Research Computing Center to host open house for faculty, students

Kimberly Hughes, professor of biological science at Florida State.

From designing more energy efficient aircraft to exploring the role of social networks in politics, Florida State University’s Research Computing Center (RCC) has been a key player in supporting groundbreaking research.

The RCC, formerly the High Performance Computing Center, will open its doors to showcase the many services it offers to faculty and students — and how the center can save them time and money on their next research project.

“New systems are helping us attract a world-class faculty and provide current faculty and students the resources they need for groundbreaking research,” RCC Director James Wilgenbusch said.

The open house will feature virtual tours of RCC data centers, research posters, 3-D simulations, hardware demonstrations and a raffle for a personal HPC queue that gives the winner access to 16 processor cores for a month. Light refreshments will be served.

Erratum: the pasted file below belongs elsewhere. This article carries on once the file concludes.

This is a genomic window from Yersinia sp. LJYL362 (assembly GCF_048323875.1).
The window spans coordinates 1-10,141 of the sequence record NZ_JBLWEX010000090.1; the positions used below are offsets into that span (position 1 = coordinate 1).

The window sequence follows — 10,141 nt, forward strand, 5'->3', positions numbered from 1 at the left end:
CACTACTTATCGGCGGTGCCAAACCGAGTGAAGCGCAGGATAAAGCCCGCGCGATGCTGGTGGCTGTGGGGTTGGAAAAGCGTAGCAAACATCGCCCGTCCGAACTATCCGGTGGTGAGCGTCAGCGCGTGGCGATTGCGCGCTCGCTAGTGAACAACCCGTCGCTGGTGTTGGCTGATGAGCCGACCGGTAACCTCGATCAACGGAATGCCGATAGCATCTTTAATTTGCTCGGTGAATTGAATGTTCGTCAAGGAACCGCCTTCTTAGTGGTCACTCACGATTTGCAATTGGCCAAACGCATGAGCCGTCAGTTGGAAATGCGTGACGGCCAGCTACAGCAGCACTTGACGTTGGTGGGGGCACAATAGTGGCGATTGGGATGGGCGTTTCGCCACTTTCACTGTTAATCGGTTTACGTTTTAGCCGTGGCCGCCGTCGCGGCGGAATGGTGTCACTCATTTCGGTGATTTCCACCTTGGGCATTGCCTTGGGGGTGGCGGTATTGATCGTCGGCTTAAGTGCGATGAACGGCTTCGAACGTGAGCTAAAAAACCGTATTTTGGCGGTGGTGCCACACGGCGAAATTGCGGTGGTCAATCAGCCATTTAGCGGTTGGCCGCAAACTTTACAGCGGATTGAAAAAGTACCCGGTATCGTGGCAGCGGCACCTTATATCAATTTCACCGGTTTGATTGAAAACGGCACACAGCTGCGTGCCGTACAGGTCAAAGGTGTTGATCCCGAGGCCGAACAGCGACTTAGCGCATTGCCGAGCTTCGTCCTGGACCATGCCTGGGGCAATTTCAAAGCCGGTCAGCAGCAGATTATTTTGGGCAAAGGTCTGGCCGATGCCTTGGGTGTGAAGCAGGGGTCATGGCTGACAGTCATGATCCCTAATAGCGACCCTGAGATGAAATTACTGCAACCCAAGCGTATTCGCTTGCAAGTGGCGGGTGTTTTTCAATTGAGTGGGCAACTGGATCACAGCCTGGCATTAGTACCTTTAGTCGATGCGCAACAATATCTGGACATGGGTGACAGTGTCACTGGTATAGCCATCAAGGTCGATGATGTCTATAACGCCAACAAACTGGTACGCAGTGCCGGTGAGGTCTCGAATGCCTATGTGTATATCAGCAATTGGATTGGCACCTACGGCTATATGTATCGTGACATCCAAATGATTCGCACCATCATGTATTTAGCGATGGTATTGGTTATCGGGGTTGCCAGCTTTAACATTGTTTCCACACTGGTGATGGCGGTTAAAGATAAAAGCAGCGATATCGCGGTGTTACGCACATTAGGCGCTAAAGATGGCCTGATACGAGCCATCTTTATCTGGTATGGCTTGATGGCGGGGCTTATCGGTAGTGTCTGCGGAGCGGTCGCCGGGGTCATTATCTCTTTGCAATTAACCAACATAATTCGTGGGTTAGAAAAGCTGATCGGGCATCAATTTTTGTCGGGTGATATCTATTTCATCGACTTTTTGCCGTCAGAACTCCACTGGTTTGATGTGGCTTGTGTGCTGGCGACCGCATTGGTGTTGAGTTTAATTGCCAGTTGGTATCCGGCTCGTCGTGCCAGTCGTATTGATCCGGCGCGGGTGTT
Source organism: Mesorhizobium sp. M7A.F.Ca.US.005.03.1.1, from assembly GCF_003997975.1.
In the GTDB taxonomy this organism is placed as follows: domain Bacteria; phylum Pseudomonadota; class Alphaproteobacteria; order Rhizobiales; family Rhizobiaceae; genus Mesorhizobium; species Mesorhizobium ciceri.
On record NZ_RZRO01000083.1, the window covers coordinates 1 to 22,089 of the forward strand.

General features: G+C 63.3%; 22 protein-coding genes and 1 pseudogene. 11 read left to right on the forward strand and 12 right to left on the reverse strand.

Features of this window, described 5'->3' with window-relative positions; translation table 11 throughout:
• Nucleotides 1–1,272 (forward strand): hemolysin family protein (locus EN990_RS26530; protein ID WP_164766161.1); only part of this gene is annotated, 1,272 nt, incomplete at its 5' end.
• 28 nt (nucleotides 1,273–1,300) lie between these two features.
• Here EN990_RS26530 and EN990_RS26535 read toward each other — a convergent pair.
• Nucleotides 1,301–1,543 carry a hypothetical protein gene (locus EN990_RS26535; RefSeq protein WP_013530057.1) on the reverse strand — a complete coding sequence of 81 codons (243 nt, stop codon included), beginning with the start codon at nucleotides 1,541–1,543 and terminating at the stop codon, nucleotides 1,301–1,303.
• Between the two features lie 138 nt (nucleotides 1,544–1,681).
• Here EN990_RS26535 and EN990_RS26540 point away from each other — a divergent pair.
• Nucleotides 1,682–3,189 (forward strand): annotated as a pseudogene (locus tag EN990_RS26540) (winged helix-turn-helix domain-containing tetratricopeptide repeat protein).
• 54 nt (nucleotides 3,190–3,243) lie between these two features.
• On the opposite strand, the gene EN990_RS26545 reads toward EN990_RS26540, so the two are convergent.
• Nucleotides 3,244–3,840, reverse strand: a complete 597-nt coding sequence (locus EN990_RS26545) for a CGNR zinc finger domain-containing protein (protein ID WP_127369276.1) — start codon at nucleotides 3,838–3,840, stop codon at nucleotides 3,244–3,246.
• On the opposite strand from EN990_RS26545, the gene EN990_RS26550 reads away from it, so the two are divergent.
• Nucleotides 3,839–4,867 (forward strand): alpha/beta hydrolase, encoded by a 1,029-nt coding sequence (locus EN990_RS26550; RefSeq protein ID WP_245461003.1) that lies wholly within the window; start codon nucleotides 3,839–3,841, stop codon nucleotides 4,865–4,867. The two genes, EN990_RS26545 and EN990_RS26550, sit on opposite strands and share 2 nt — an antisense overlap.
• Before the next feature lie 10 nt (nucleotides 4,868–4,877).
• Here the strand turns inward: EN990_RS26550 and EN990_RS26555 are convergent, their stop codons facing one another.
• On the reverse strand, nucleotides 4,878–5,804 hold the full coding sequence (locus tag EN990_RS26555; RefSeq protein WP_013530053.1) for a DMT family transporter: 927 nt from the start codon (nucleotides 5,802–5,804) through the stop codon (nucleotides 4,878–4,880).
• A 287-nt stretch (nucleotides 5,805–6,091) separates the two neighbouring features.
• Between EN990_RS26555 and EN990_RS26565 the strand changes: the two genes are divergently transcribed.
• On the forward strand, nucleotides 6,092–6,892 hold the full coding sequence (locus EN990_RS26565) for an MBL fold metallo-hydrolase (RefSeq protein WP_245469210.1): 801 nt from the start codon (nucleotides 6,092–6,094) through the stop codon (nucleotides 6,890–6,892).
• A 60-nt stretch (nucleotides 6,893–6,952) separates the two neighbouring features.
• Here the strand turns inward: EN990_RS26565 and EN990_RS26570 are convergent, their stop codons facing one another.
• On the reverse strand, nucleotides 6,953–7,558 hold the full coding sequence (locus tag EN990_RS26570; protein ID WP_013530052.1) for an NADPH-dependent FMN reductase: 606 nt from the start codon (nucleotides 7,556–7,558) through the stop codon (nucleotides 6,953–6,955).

The open house will take place noon to 4 p.m. Wednesday, Oct. 9, in Room 151 of the Dirac Science Library.

In the past five years, more than 1,000 researchers from six colleges and 35 academic units at Florida State have used the RCC to analyze and store data for their research.

RCC staff members also offer free consulting services, from writing grant proposals to developing complex workflows.

The RCC provides services at subsidized rates for university faculty and students, making research affordable for those who would otherwise have to spend money at outside resources to aid their studies.

Kimberly Hughes, a professor in the Department of Biological Science, has reaped the benefits of the RCC since 2009 while studying genetics, life span, sexual selection and aggressive behavior.

In an attempt to understand why organisms are so genetically diverse, Hughes uses the RCC to analyze huge amounts of DNA sequence data. These data are so large that it’s difficult to analyze them with a desktop computer.

“This is not something we had where I worked previously, so I find this incredibly useful,” Hughes said. “In addition to financial savings, the staff is extremely helpful. I’m not a computer science expert, so when I run into difficulties using a new piece of software, I know they will be there to help so I can focus.”

The RCC is in Room 151 of the Dirac Science Library at 110 N. Woodward Ave. Email for more, or contact Wilgenbusch at (850) 645-0307 or